Sunday, December 03, 2006

Rumsfeld's U-Turn?

The section in italics below is an extract from today's London Observer.

If the leaked Rumsfeld memo came as a shock to the White House, the clear inference that President Bush may actually be calling the shots on US policy will bewilder all those who have long believed him to be merely a glove puppet. A new theory will have to be developed quickly, but this should pose no problem to those who always know what's going on.

The Observer, Sunday 3rd Dec.

In a move that will send shockwaves through the White House a leaked memo from former Defence Secretary Donald Rumsfeld, in which he admitted American failings in Iraq and called for a major change in policy, emerged yesterday.

The classified memo, obtained by the New York Times, revealed that the ultra-hawkish Rumsfeld believes that US forces in Iraq are not achieving their aims. He submitted the memo to the White House just two days before he resigned his post at the Pentagon.

In the memo Rumsfeld calls for a major change in US actions in Iraq. 'In my view it is time for a major adjustment,' he writes. 'Clearly, what US forces are currently doing in Iraq is not working well enough or fast enough.'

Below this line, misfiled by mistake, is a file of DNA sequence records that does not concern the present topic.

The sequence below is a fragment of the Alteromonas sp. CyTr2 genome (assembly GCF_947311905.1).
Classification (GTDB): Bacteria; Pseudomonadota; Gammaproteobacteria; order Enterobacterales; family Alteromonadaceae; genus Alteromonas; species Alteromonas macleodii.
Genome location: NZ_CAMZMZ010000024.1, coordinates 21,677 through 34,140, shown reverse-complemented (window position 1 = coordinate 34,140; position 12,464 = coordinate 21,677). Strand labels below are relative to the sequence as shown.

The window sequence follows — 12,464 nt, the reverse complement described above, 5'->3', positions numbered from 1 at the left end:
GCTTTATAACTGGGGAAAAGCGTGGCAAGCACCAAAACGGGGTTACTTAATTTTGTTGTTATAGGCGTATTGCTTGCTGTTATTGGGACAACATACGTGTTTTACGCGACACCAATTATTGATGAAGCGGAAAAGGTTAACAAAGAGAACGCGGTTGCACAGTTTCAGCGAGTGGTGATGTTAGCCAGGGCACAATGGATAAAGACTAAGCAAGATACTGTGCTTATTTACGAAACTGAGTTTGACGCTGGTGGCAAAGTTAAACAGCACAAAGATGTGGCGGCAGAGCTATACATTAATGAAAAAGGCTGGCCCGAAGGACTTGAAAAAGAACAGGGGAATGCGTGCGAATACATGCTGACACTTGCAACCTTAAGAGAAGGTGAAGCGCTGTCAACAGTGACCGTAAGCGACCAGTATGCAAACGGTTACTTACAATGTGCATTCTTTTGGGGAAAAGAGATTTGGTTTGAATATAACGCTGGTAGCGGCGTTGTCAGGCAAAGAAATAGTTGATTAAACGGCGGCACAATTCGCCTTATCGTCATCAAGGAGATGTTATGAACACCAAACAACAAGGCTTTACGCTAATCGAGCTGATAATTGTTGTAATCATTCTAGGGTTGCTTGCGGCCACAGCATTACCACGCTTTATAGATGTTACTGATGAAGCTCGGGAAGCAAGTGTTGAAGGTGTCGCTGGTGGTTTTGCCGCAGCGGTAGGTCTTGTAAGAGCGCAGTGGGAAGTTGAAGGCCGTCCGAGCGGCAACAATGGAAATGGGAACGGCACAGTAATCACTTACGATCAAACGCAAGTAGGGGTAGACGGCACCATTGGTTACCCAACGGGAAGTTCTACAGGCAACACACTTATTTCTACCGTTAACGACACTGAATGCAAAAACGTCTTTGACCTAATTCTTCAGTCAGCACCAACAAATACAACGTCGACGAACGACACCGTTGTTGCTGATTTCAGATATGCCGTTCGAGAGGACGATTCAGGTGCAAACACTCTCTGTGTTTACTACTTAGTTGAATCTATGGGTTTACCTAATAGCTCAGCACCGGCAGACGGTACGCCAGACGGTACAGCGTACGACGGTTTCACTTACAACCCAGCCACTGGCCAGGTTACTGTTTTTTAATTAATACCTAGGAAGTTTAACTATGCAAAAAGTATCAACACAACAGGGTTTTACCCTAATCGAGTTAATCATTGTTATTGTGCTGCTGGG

Some of his ideas - such as troop reductions and the criticism of tactics for Baghdad - seem to fly directly in the face of both his public statements of policy and the advice of the US military. In fact, his proposals often seem to have more in common with the thoughts of some Democratic party critics of the war.

Rumsfeld's call for change will disturb White House officials on two levels. First, in public Rumsfeld has always been a strong advocate of the US commitment to Iraq and of staying the course. Second, it flies in the face of recent statements by President Bush that indicate he is unlikely to change strategy. That could mean Rumsfeld and Bush, formerly seen as close allies, are in fact starting to oppose each other.

Yesterday, news reports showed that few expect Bush to order dramatic changes in US policy even as Washington awaits the arrival of a policy report on Iraq. This week the Iraq Study Group, led by Bush family friend James Baker, will present its suggestions on how to end the war. The report has been widely leaked and is expected to contain a framework for a gradual withdrawal of US combat troops over a period of a year or more.

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